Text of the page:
46. MISS NORA DELANEY Lawrence Wright 1929  sings ‘Glad Rag Doll’ and is photographed in male evening dress on the cover of the sheet music. Good £5
47. MISS VESTA TILLEY  photographic postcard of her in waistcoat and trilby, together with a cigarette card of woman in male evening dress. Good – card posted in 1907 £6
48. MISS ZENA DARE  photographic postcard of her in male attire. Very good – posted in 1906 £5
49. ‘MR WINIFRED WARD’  as she signs in ink (real signature) a photograph of herself in evening dress. She was an acclaimed male impersonater in the early 20th century. Fine £7
50. VESTA TILLEY Francis, Day & Hunter 1905  sings ‘Who Said, “Girls”?’. Sheet music featuring photograph on cover of Vesta Tilley in smart male attire. The ditty begins: ‘One day on a Western claim/Miners vow’d their lives were tame, For in that lonel spot there seldom girls had been.’ Good £7
51. VESTA TILLEY Francis, Day & Hunter 1896  sings ‘He’s Going In For this Dancing Now’, sheet music, written by E.W. Rogers. Very good – except that the front cover is semi-detached £5
52. VESTA TILLEY Francis, Day & Hunter 1894  sings ‘By the Sad Sea Waves’ and is photographed in colour on the cover of the sheet music. Good – though spine strengthened £7
53. BRONTES, The Tales of Glass Town, Angria, and Gondal: selected writings OUP 2010  Edited with Introduction and Notes by Christine Alexander. Soft covers – mint £6
54. GASKELL, Elizabeth Cranford OUP 2011  With introduction by Dinah Birch. Soft covers – mint £4
55. NELSON, Cary (ed) The Oxford Handbook of Modern and Contemporary American Poetry OUP 2012  Mint in d/w – heavy – 716pp (pub price £95) £50
56. VYNNE, Nora The Pieces of Silver Andrew Melrose 1911  One of the dedicatees of this novel is Franklin Thomasson, whose family had a long association with the women’s suffrage movement. The heroine is a feminist journalist and political campaigner – as was the author, who co-authored, with Helen Blackburn, ‘Women Under the Factory Acts 1903’ (see item # ). While not being categorically ‘suffrage’, it is so very close to that genre that I have included it in this section. A scarce book £48
57. DOBBIE, B.M. Willmott Dobbie A Nest of Suffragettes in Somerset: Eagle House, Batheaston Batheaston Society 1979  The story of the Blathwayt family and their involvement in the women’s suffrage movement – copiously illustrated by the photographs taken by Col Blathwayt. Soft covers – quite scarce £26
58. KING, Elspeth The Scottish Women’s Suffrage Movement People’s Palace, Glasgow 1978  Soft-covered booklet that was published to accompany the ‘Right to Vote’ exhibition organised by the People’s Palace Museum to commemorate the 50th anniversary of the 1928 Representation of the People Act. Very good £12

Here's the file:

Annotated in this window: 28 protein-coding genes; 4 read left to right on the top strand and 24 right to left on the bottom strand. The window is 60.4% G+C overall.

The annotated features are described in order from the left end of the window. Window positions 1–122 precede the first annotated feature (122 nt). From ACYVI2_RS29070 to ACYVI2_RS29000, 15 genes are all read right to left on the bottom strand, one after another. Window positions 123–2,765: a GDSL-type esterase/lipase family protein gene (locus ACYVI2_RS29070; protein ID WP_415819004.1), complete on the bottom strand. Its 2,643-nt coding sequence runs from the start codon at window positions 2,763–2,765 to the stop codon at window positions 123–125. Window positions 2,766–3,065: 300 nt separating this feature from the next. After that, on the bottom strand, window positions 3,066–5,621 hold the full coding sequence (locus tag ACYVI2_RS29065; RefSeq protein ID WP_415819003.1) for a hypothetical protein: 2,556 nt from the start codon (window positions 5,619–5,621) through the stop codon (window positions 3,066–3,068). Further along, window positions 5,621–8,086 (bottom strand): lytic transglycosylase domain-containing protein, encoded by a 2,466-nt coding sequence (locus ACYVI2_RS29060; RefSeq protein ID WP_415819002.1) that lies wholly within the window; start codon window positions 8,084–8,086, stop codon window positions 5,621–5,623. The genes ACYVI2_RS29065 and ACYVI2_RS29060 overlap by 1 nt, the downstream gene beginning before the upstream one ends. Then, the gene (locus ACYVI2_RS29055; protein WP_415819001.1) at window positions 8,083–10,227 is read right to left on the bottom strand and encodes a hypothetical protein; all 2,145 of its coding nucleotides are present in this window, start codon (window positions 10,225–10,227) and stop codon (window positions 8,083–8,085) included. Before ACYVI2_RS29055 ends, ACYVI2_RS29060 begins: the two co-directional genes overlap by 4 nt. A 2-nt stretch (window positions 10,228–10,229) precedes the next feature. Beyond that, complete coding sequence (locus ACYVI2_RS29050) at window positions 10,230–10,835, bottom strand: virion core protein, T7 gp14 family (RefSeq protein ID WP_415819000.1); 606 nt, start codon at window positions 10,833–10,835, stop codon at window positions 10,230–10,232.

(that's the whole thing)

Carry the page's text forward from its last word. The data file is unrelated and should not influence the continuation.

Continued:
59. (PANKHURST) Emmeline Pankhurst My Own Story Eveleigh Nash 1914  Mrs Pankhurst’s authobiography, written with the help of the American journalist, Rheda Childe Dorr. Good – scarce £55
60. HINE, Muriel The Man With the Double Heart John Lane 1914  A ‘suffrage’ novel. The heroine’s mother is a Militant Suffragette; she is not. Good £18
WOMEN’S SUFFRAGE: EPHEMERA
61. A Brief Review of the Women’s Suffrage Movement since its Beginning in 1832 [NUWSS], printed by Vacher & Sons April 1911  16-pp pamphlet. Very good – would be fine but it has lost its staples. With the ownership inscription of a ‘Mrs Kerr’ on the cover. £35
62. ADA HINES  (1872-1949) of ‘The Nook’, Ashton-on-Mersey, was an artist and a suffragette – the joint founder, in 1909, with her friend and fellow artist, Lucy Fildes, of the Manchester branch of the Women’s Freedom League. Here is an opportunity to acquire a small oil painting by her – unframed – on board – entitled ‘Sunset’. Signed but undated – rather atmospheric. £75
63. BODICHON, Mrs Reasons for the Enfranchisement of Women London National Society for Women’s Suffrage, no date late 1860s?  Printed by Head, Hole & Co, Farringdon Street and Ivy Lane, E.C. Scarce and important pamphlet -8pp – good £250
64. CORONATION PROCESSION 17 June 1911  A stereoscope photograph of ‘The Empire Car’ – part of the ‘Pageant of Empire’ part of the procession staged by the suffrage societies to mark the Coronation of George V. Very good £95
65. ELMY, Elizabeth Wostenholme Woman’s Franchise: the need of the hour ILP 2nd ed, no date   A campaigner for women’s suffrage since the mid-1860s, she had put aside a lifetime’s aversion to party politics and joined the Manchester ILP in 1904. This article was originally published in the ‘Westminster Review’. In her concise style she analyses the events of the previous 40 years and demands that Liberal MPs who profess to support women’s suffrage honour their pledges. £65
66. HILL, MISS OCTAVIA Women and the Suffrage 1910  2-sided leaflet, reproducing a letter from Octavia Hill to the Editor of the ‘Times’, dated 14 July 1910. In this she repudiates the necessity of votes for women – ‘Let the woman seek the quiet paths of helpful real work, be set on finding where she is wanted, on her duties, not on her rights…’ The 2-sided leaflet was printed by the National Press Agency Ltd and does not carry the imprimatur of the anti-suffrage society, although I imagine that group was probably behind its publication, the NPA being their usual printer. Good – very scarce £68